One thing to also mention is that with any congenital disease, it can take up to 18 months for them to present themselves. So while your young puppy may have gotten a clean bill of health at their first exam, you shouldn’t wait to get pet insurance until they get older. Once something has been diagnosed, a pet insurance policy will not cover the cost of care.
The #1 Health Issue for Goldendoodles
The above health issues are all commonly reported. What’s not as well-known outside of the veterinary community but a major health concern for Goldendoodles is that they are the NUMBER ONE BREED seen in emergency clinics for ingesting foreign objects that result in GI blockages that require emergency surgery!
“They’re like the poster child of foreign body obstructions,” said Katie Clark, RVT, Emergency Veterinary Nurse with Veterinary Emergency Group (VEG) in South Charlotte, NC.
Goldendoodles (and actually any mixed breed with Doodle in the name) are notorious for ingesting socks. And not clean ones, USED socks! That seems to be their favorite. But they have also been seen in the ER having ingested dog ID tags, underwear (typically used womens’), hair ties, tampons (yep, used), bars of soap, rocks and corn cobs. And this is not even an exhaustive list of ingested items!
So why does this happen? For all of their intelligence (the Golden Retriever and Poodle both make the top 10 lists of most intelligent breeds), why is it that Goldendoodles seem to ingest things that other dogs don’t?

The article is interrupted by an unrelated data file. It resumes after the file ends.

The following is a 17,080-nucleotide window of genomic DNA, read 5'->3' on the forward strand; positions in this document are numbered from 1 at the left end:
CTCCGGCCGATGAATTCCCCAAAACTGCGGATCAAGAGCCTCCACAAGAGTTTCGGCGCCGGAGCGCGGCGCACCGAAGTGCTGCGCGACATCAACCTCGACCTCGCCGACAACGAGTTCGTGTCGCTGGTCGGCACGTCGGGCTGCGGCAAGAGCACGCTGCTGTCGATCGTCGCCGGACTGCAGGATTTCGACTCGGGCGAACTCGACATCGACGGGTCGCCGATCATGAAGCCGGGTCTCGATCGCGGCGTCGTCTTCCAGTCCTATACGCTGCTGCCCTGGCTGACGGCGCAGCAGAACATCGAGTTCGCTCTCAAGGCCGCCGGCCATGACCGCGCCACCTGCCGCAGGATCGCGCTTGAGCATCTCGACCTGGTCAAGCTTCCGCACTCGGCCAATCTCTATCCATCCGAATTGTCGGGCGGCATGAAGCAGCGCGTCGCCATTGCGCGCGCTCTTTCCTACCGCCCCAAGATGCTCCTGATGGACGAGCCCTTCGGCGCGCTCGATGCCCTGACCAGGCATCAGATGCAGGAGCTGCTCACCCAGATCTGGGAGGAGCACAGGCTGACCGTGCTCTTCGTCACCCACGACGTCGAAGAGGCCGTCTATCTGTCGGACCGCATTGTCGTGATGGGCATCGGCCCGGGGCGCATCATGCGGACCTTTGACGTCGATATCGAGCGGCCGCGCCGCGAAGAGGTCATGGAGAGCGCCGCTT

Well, if you remember, the Goldendoodle has been described as a childlike and fun-loving dog. They really are like giant, fluffy toddlers. And like toddlers, they are incredibly curious about their environment. The Goldendoodle seems to constantly be saying, “Hey, look at that!” ‘Hey, what’s that?” And like toddlers, every interesting item they find in their environment winds up right in their mouth!
A good rule of thumb with Goldendoodles is, once they’ve ingested a foreign object, they’ll do it again. And again. And if given the opportunity – again.
“We had a Goldendoodle at our clinic whose first foreign body surgery was at 8 months. Then again at one year and then another one a few weeks later,” said Clark.
Just like toddlers don’t understand “danger,” a Goldendoodle doesn’t understand their dangerous behavior either. It’s up to the pet parents to do everything they can to keep their Doodle safe.
Since the Goldendoodle is a perpetual toddler, it is recommended that pup parents take intensive measures to childproof their home to keep their pups out of trouble and out of the ER.
Take extra precaution with dirty laundry. Dirty socks and underwear are the two main items the Goldendoodle ingests. Make sure your pup cannot gain access to your dirty laundry.